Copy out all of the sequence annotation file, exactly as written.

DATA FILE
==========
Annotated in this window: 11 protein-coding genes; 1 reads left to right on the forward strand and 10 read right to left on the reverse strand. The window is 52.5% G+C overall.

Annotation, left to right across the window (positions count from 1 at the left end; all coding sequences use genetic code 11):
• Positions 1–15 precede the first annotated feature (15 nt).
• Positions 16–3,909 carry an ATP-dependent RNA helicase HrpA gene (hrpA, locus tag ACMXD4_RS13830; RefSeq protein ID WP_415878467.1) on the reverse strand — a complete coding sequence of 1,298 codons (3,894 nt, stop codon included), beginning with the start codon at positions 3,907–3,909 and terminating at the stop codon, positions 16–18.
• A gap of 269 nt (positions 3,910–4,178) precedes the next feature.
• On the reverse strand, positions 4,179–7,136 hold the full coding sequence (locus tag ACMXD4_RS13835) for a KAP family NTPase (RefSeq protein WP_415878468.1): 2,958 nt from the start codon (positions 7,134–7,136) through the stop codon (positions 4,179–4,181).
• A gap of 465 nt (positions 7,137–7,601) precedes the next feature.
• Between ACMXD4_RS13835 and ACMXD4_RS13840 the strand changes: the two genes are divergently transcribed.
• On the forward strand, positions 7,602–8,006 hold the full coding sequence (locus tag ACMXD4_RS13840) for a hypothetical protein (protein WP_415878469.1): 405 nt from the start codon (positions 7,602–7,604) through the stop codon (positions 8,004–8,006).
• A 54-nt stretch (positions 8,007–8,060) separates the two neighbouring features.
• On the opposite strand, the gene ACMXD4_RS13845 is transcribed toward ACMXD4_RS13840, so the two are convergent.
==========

Annotated in this window: 11 protein-coding genes; 1 reads left to right on the forward strand and 10 read right to left on the reverse strand. The window is 52.5% G+C overall.

Annotation, left to right across the window (positions count from 1 at the left end; all coding sequences use genetic code 11):
• Positions 1–15 precede the first annotated feature (15 nt).
• Positions 16–3,909 carry an ATP-dependent RNA helicase HrpA gene (hrpA, locus tag ACMXD4_RS13830; RefSeq protein ID WP_415878467.1) on the reverse strand — a complete coding sequence of 1,298 codons (3,894 nt, stop codon included), beginning with the start codon at positions 3,907–3,909 and terminating at the stop codon, positions 16–18.
• A gap of 269 nt (positions 3,910–4,178) precedes the next feature.
• On the reverse strand, positions 4,179–7,136 hold the full coding sequence (locus tag ACMXD4_RS13835) for a KAP family NTPase (RefSeq protein WP_415878468.1): 2,958 nt from the start codon (positions 7,134–7,136) through the stop codon (positions 4,179–4,181).
• A gap of 465 nt (positions 7,137–7,601) precedes the next feature.
• Between ACMXD4_RS13835 and ACMXD4_RS13840 the strand changes: the two genes are divergently transcribed.
• On the forward strand, positions 7,602–8,006 hold the full coding sequence (locus tag ACMXD4_RS13840) for a hypothetical protein (protein WP_415878469.1): 405 nt from the start codon (positions 7,602–7,604) through the stop codon (positions 8,004–8,006).
• A 54-nt stretch (positions 8,007–8,060) separates the two neighbouring features.
• On the opposite strand, the gene ACMXD4_RS13845 is transcribed toward ACMXD4_RS13840, so the two are convergent.